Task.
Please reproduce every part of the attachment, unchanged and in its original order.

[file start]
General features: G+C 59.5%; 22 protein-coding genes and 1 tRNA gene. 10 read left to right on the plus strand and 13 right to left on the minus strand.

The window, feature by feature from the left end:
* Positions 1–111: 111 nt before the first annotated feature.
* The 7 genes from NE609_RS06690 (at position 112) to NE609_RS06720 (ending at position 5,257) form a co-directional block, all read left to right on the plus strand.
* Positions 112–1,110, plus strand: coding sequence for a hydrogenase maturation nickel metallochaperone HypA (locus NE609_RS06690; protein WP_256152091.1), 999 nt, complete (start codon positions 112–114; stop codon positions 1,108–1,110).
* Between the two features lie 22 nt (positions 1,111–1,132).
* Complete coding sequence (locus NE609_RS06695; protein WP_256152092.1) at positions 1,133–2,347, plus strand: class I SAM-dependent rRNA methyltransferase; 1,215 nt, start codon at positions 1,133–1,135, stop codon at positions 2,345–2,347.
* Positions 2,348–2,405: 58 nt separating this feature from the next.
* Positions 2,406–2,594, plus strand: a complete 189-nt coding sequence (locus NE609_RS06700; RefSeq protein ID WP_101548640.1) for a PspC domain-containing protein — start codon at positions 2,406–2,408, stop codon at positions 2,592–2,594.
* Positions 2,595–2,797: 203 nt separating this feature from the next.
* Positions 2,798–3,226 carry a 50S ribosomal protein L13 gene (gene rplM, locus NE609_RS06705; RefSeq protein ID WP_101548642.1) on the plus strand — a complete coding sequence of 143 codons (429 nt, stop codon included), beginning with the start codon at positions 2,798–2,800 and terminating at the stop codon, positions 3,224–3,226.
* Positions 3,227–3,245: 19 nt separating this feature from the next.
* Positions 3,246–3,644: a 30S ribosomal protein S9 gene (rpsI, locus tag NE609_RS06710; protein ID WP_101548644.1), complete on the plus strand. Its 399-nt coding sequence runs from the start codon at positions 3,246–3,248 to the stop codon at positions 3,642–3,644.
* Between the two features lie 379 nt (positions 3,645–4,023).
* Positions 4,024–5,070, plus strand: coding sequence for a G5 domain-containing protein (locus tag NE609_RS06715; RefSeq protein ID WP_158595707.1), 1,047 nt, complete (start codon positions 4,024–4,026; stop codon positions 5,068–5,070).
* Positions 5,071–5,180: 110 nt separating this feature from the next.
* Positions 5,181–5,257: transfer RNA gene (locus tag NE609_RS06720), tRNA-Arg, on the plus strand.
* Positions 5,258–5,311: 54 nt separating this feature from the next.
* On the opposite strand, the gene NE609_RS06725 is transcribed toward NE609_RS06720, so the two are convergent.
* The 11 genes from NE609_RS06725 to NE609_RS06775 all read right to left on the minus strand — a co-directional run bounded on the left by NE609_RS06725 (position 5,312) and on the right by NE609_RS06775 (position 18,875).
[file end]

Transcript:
General features: G+C 59.5%; 22 protein-coding genes and 1 tRNA gene. 10 read left to right on the plus strand and 13 right to left on the minus strand.

The window, feature by feature from the left end:
* Positions 1–111: 111 nt before the first annotated feature.
* The 7 genes from NE609_RS06690 (at position 112) to NE609_RS06720 (ending at position 5,257) form a co-directional block, all read left to right on the plus strand.
* Positions 112–1,110, plus strand: coding sequence for a hydrogenase maturation nickel metallochaperone HypA (locus NE609_RS06690; protein WP_256152091.1), 999 nt, complete (start codon positions 112–114; stop codon positions 1,108–1,110).
* Between the two features lie 22 nt (positions 1,111–1,132).
* Complete coding sequence (locus NE609_RS06695; protein WP_256152092.1) at positions 1,133–2,347, plus strand: class I SAM-dependent rRNA methyltransferase; 1,215 nt, start codon at positions 1,133–1,135, stop codon at positions 2,345–2,347.
* Positions 2,348–2,405: 58 nt separating this feature from the next.
* Positions 2,406–2,594, plus strand: a complete 189-nt coding sequence (locus NE609_RS06700; RefSeq protein ID WP_101548640.1) for a PspC domain-containing protein — start codon at positions 2,406–2,408, stop codon at positions 2,592–2,594.
* Positions 2,595–2,797: 203 nt separating this feature from the next.
* Positions 2,798–3,226 carry a 50S ribosomal protein L13 gene (gene rplM, locus NE609_RS06705; RefSeq protein ID WP_101548642.1) on the plus strand — a complete coding sequence of 143 codons (429 nt, stop codon included), beginning with the start codon at positions 2,798–2,800 and terminating at the stop codon, positions 3,224–3,226.
* Positions 3,227–3,245: 19 nt separating this feature from the next.
* Positions 3,246–3,644: a 30S ribosomal protein S9 gene (rpsI, locus tag NE609_RS06710; protein ID WP_101548644.1), complete on the plus strand. Its 399-nt coding sequence runs from the start codon at positions 3,246–3,248 to the stop codon at positions 3,642–3,644.
* Between the two features lie 379 nt (positions 3,645–4,023).
* Positions 4,024–5,070, plus strand: coding sequence for a G5 domain-containing protein (locus tag NE609_RS06715; RefSeq protein ID WP_158595707.1), 1,047 nt, complete (start codon positions 4,024–4,026; stop codon positions 5,068–5,070).
* Positions 5,071–5,180: 110 nt separating this feature from the next.
* Positions 5,181–5,257: transfer RNA gene (locus tag NE609_RS06720), tRNA-Arg, on the plus strand.
* Positions 5,258–5,311: 54 nt separating this feature from the next.
* On the opposite strand, the gene NE609_RS06725 is transcribed toward NE609_RS06720, so the two are convergent.
* The 11 genes from NE609_RS06725 to NE609_RS06775 all read right to left on the minus strand — a co-directional run bounded on the left by NE609_RS06725 (position 5,312) and on the right by NE609_RS06775 (position 18,875).